I then needed to drill 48 x 6mm holes in each of the copper fins and the copper wall.
This took
a while.
I initially tried using G-clamps and my bench drill and ran into several problems. As the holes were drilled, they pushed a cusp through, deforming the clamped stack. Whilst the cusp/sleeve from drilling is actually useful for soldering and heat transfer, it introduces inaccuracy in the drilling. So I made a jig for putting the copper strips in for drilling.
JIG FOR DRILLING
Sadly the bench drill I have is only 180W, and so lacks the torque to drill large metal holes, so I switched to using an 810W hand drill in a heavy duty drill stand, which allows accurate vertical drilling.
PICS OF DRILLING
After doing some reading up on natural convection and passive heatsink design, I came across a problem sheet set for engineering students on how to optimise the fin spacing for a passive radiator, from a book by a couple of heat transfer professors, and even better, the software it ran on was freely available on the web.
So, using the software, I adjusted the parameters to model my heatsink as best I could.
Passive heatsinks rely on natural convection, and this requires the free movement of air over the fins. The fins are much more effective spaced much further apart than in air-cooled heatsinks (~2mm for a Thermalright Ultra Extreme) or even the most sparsely-finned watercooling radiators (~1fin/3.125mm or 8fpi for an RX XSPC radiator).
The simulator models a given width, height and depth of passive heatsink at a given input heatload, and plots the heat transfer of a given fin, and the total heat transfer of all fins combined, at varying fins spacings.
So, whilst the heat transfer for a single fin increases up to a certain point, increased fin spacing means fewer heatfins overall. There's a balance between the two, giving an optimal spacing for a given heatload:
From the simulator there's also another interesting trend - as the input heatload decreases, the optimal fin spacing (fin-pitch) increases, which means I need to optimise the heatfin spacing for the air-water delta T I want to aim for...
The simulator mathematically models a heatsink made from two copper plates held at a set temperature with heatfins that run perpendicular between them, so it's not exactly what my heatsink design is, and in adapting it to model my design I'm not entirely sure how to adapt mine to it, since my design has 48 6mm outer diameter, 4.8mm inner diameter tubes running through the heatfins. I'm unsure as to whether I should adapt it so I equalise the inner heatpipe surface area (4.8mm)to the end-heatplate- to-heatfin surface area in the model, or the outer heatpipe (6mm) surface area... Hope that makes sense!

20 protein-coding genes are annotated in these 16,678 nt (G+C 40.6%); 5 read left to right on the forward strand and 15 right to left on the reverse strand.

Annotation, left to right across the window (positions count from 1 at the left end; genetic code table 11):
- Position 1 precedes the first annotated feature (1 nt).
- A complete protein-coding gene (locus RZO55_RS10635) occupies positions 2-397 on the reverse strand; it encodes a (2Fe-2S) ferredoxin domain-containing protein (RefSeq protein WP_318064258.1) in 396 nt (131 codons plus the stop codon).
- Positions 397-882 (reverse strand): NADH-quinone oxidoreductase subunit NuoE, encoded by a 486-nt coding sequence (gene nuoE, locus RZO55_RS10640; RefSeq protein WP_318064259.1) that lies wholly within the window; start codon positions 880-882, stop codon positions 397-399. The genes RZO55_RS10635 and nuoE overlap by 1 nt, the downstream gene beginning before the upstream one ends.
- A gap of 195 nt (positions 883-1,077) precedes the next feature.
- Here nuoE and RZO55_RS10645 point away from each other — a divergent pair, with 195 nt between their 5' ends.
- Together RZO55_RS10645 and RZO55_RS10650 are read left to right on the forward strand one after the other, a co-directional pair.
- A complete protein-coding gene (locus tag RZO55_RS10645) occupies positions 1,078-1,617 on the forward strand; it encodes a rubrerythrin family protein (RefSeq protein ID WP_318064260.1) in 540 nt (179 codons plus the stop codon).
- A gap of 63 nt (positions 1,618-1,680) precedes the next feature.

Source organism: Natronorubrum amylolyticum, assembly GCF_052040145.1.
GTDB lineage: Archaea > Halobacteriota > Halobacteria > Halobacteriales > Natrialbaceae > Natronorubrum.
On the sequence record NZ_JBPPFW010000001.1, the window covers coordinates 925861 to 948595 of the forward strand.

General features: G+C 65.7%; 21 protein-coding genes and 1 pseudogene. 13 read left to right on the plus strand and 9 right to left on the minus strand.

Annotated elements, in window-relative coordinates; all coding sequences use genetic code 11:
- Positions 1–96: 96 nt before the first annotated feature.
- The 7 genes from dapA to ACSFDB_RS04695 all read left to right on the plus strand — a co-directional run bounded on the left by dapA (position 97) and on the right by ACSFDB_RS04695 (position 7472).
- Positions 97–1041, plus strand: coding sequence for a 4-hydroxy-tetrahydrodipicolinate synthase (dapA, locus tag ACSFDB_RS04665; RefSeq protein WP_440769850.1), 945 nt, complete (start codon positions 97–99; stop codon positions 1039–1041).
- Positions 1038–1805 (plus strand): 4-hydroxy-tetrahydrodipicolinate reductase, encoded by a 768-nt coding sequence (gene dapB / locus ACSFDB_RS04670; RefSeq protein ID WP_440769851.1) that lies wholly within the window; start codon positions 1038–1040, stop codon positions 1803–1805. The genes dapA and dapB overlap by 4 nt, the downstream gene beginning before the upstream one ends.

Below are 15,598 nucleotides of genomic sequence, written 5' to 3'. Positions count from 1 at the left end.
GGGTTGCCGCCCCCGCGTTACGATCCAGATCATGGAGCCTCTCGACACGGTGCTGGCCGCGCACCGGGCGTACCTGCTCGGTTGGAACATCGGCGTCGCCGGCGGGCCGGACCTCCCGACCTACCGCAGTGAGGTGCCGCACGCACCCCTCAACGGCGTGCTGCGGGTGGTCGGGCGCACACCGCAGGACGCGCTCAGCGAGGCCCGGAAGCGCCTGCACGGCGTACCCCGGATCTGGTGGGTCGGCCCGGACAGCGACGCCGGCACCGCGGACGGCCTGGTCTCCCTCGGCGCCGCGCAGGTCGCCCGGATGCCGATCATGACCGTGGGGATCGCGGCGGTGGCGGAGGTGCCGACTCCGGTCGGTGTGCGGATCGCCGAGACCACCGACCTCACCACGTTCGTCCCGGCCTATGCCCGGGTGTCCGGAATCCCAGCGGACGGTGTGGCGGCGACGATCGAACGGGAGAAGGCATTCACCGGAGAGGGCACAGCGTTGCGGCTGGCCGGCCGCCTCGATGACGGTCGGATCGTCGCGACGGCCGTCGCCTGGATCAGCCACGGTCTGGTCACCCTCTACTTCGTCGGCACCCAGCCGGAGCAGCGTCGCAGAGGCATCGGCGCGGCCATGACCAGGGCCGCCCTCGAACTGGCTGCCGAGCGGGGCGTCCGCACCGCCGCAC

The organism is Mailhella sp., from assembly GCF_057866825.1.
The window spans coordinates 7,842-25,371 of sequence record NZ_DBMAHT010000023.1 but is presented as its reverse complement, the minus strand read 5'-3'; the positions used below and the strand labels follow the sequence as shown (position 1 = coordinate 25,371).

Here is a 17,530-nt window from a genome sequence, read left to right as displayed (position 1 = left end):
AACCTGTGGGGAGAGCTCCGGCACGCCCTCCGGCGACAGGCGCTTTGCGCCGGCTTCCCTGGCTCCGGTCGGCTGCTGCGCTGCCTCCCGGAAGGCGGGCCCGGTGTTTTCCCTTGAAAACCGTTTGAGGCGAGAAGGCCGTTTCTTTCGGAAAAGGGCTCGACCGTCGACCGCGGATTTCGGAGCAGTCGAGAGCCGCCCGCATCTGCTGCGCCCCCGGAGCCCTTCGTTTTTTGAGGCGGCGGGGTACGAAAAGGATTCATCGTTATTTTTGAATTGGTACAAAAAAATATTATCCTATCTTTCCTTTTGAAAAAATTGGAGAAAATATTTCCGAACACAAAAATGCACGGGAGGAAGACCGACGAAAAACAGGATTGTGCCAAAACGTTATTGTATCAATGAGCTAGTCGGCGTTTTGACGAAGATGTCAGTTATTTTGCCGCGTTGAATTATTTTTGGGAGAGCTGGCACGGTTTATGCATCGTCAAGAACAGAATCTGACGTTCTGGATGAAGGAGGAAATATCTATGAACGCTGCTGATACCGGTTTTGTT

I altered the parameters to assume just two end heatplates as in the original design, to give a conservative estimate of the performance, and the heatfin spacing (1 heatfin per 10mm, so about 9.1mm between each heatfin). This gave around a 300w heat transfer for a delta of 10C between the air (20C) and the heatpipe/water temperature (30C). But as I say, this is hopefully the worst-case scenario (though the model uses copper-copper joins rather than soldered joints...). A point to note is that the model only calculates the heat transfer from the heatfins - it excludes the heat transfer from the copper tube surface area (~11,000cm^2) and the copper wall (~3,600cm^2).
PIC WORSTCASE SCENARIO (spacing of 10mm on the x-axis)
Adjusting the model to equalise the end plate-to-heatfin surface area in the model with the tube-to-heatfin surcace area gives silly numbers (~560W heat transfer at a 0.5C Delta T, 400W for a 0.4C Delta T).
The real performance will probably lie somewhere inbetween - whilst the best case scenario is probably largely correct in terms of more accurate surface area for the water to transfer heat to the pipes and fins, the model assumes continuous copper joints, and inaccuracies in hole size and loss from soldered joints (~96% tin/ 3.5%Silver/0.5% copper solder) will no doubt lower performance.
Anyhow, enough hypotheticals, here are some pics of where the project is up to at the moment.
After drilling the heatfins I found the holes were marginally too small, using a digital Vernier, in th order of a few hundredths of a mm.
PIC OF DIGITAL VERNIER
So I decided to erode them down slightly by putting them in a drainpipe full of vinegar and harpic toilet cleaner (since it's hydrochloric acid based). I must say, looking through household detergent ingredients for the strongest acid in the supermarket made me feel like a terrorist!
PIC OF TUBES IN DRAINPIPE
PIC OF TUBES OUT OF DRAINPIPE
I then used a microbore pipe bender to make the bends in the pipe. It's a handy little tool, but unfortunately they put far too much paint on it, meaning the measuring bits and the 6mm tube channel was too small, meaning the tube wouldn't get equal pressure around it when bending and would deform too much for my liking. After a quick bit of paintstripping with Nitromors I bent the tubes for insertion into the copper wall. This was a bit fiddly; in order for the bends to line up exactly with the drilled holes I needed to know amount of length the bend took. After a few annoying mishaps, annealing and restraightening I got the tubes bent accurately.